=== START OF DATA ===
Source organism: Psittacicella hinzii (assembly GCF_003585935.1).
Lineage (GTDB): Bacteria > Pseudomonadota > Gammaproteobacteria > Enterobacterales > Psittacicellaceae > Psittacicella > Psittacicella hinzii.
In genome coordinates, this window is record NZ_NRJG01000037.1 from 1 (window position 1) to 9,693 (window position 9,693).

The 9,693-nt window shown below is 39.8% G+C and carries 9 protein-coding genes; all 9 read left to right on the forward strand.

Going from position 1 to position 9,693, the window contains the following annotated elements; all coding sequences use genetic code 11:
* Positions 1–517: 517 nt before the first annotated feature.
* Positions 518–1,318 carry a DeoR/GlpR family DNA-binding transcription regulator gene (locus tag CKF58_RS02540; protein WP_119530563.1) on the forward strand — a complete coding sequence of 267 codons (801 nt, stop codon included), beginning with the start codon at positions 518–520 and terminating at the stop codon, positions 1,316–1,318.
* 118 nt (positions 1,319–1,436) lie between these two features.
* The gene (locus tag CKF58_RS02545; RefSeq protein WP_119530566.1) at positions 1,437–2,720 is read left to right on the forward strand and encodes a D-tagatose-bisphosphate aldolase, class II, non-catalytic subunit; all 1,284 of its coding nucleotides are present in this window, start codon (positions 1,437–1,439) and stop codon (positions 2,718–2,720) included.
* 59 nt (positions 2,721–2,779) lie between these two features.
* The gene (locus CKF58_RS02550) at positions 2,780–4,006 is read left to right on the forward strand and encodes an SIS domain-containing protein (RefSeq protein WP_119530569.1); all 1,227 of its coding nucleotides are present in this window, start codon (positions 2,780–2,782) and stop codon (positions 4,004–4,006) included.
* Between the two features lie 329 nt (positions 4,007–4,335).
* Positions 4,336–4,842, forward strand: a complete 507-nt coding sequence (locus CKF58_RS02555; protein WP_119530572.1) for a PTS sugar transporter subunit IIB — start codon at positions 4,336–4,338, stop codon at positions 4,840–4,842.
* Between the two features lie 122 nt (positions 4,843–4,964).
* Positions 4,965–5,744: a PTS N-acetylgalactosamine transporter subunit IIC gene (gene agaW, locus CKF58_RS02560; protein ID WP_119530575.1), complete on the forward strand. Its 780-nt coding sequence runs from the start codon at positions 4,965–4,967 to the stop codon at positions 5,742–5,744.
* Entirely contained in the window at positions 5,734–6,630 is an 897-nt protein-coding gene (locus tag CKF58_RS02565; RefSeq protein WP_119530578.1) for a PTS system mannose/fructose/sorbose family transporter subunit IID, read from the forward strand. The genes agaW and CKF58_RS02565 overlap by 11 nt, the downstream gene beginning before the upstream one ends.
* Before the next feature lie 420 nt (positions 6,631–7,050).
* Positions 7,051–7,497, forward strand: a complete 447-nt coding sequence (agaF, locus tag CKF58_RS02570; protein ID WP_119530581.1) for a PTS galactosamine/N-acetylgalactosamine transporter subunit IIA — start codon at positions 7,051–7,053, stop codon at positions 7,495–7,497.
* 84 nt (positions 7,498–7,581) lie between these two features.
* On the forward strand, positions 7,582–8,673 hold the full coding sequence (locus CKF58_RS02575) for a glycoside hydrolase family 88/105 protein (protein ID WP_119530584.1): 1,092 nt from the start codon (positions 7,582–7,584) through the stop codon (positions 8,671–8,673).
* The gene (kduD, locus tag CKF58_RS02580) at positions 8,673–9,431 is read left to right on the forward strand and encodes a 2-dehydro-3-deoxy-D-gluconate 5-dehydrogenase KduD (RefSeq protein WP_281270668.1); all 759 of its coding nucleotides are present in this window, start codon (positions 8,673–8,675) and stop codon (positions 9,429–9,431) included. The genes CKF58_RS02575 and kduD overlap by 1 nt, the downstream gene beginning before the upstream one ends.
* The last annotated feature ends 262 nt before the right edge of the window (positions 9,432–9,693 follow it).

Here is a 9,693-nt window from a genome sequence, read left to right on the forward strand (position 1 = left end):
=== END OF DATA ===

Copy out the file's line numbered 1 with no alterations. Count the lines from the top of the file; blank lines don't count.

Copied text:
Source organism: Psittacicella hinzii (assembly GCF_003585935.1).